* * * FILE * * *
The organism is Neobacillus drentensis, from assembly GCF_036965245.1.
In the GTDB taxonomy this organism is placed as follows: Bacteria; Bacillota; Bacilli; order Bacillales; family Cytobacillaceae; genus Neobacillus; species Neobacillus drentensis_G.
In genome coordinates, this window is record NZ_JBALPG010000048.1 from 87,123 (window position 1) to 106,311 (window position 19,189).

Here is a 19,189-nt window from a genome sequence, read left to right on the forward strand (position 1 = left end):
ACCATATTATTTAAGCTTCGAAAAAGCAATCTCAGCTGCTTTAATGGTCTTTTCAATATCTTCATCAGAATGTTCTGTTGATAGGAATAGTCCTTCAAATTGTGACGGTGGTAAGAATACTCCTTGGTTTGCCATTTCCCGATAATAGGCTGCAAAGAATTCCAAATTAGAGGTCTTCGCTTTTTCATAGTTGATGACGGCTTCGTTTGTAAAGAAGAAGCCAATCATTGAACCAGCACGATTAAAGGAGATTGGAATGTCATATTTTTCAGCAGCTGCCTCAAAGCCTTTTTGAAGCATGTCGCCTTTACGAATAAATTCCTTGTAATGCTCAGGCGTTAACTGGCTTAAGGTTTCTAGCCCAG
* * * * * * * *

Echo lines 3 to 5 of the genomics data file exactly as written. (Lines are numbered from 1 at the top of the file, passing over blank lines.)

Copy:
In genome coordinates, this window is record NZ_JBALPG010000048.1 from 87,123 (window position 1) to 106,311 (window position 19,189).

Here is a 19,189-nt window from a genome sequence, read left to right on the forward strand (position 1 = left end):
ACCATATTATTTAAGCTTCGAAAAAGCAATCTCAGCTGCTTTAATGGTCTTTTCAATATCTTCATCAGAATGTTCTGTTGATAGGAATAGTCCTTCAAATTGTGACGGTGGTAAGAATACTCCTTGGTTTGCCATTTCCCGATAATAGGCTGCAAAGAATTCCAAATTAGAGGTCTTCGCTTTTTCATAGTTGATGACGGCTTCGTTTGTAAAGAAGAAGCCAATCATTGAACCAGCACGATTAAAGGAGATTGGAATGTCATATTTTTCAGCAGCTGCCTCAAAGCCTTTTTGAAGCATGTCGCCTTTACGAATAAATTCCTTGTAATGCTCAGGCGTTAACTGGCTTAAGGTTTCTAGCCCAG